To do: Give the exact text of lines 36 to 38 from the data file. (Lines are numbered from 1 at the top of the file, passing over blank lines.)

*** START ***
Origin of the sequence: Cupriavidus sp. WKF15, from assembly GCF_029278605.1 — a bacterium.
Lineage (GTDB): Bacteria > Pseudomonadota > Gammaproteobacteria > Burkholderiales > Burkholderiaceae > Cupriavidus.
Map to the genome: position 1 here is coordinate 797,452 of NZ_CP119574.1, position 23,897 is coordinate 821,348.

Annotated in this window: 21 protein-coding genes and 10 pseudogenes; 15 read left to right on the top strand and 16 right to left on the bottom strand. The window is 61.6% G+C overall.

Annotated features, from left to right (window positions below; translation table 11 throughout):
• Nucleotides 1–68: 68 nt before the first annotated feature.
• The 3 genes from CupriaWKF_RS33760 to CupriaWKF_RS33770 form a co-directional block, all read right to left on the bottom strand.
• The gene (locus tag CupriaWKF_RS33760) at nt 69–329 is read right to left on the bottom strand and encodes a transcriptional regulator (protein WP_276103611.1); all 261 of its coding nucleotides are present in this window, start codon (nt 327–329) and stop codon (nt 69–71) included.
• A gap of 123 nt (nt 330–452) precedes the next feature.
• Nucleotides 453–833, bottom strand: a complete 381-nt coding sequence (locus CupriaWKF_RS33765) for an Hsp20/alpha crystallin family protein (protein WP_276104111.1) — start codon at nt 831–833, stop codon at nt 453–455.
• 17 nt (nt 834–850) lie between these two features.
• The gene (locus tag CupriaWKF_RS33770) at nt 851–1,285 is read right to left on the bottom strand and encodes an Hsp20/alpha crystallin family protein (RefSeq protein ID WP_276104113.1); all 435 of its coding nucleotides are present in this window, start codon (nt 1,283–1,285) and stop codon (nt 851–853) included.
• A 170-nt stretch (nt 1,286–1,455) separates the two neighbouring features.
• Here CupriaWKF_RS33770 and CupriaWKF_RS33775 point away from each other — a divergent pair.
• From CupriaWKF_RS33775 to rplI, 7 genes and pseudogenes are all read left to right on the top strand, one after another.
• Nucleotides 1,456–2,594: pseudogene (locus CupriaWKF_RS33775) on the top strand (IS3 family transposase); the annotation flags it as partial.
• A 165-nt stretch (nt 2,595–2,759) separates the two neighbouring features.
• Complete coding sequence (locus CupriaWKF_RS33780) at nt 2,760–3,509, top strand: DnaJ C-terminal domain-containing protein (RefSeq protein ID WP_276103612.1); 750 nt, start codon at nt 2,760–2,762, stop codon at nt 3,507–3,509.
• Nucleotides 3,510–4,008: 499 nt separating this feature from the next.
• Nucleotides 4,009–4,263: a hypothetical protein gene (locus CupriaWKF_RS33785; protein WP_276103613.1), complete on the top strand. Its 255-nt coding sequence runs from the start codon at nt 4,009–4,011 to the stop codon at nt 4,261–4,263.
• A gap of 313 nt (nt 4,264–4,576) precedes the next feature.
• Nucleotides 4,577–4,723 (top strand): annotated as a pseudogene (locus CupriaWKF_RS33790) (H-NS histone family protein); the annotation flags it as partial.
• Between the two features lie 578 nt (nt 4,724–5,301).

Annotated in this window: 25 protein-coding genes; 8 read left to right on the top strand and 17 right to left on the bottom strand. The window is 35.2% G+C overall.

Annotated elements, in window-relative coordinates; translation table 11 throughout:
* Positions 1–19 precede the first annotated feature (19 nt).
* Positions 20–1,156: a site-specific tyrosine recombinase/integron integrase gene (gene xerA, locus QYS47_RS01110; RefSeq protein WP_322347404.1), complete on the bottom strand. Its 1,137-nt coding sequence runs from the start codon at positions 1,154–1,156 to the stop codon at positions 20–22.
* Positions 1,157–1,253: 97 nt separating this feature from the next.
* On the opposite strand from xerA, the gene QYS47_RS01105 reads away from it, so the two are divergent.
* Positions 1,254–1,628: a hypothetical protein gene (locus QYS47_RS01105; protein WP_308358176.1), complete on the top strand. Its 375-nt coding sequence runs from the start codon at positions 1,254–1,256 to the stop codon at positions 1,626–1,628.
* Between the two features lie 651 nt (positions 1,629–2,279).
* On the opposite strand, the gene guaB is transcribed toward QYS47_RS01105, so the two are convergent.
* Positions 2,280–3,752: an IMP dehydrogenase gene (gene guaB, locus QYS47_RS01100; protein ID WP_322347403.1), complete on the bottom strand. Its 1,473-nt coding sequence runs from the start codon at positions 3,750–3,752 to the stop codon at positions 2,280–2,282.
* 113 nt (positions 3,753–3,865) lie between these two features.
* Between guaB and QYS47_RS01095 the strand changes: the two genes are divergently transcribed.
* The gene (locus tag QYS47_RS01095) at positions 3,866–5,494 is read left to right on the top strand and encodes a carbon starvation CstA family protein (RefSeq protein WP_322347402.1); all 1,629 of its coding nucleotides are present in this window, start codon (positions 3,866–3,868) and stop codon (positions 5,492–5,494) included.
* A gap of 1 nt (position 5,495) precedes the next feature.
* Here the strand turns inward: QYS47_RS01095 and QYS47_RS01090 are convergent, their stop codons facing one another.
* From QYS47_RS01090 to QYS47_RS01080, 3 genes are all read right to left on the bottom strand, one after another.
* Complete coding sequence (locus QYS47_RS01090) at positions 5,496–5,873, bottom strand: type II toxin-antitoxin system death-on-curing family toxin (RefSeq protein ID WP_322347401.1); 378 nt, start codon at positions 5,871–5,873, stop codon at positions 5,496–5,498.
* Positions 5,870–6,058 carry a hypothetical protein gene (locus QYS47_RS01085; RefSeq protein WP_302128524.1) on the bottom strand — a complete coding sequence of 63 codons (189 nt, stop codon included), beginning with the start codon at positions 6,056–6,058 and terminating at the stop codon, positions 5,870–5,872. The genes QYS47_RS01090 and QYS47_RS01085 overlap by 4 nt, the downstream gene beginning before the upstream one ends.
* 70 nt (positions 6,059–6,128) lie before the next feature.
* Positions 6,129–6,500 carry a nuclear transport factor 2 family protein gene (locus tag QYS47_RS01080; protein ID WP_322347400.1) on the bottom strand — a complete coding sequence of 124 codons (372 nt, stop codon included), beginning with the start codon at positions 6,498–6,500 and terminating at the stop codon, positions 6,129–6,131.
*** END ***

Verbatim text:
* The gene (locus tag QYS47_RS01095) at positions 3,866–5,494 is read left to right on the top strand and encodes a carbon starvation CstA family protein (RefSeq protein WP_322347402.1); all 1,629 of its coding nucleotides are present in this window, start codon (positions 3,866–3,868) and stop codon (positions 5,492–5,494) included.
* A gap of 1 nt (position 5,495) precedes the next feature.
* Here the strand turns inward: QYS47_RS01095 and QYS47_RS01090 are convergent, their stop codons facing one another.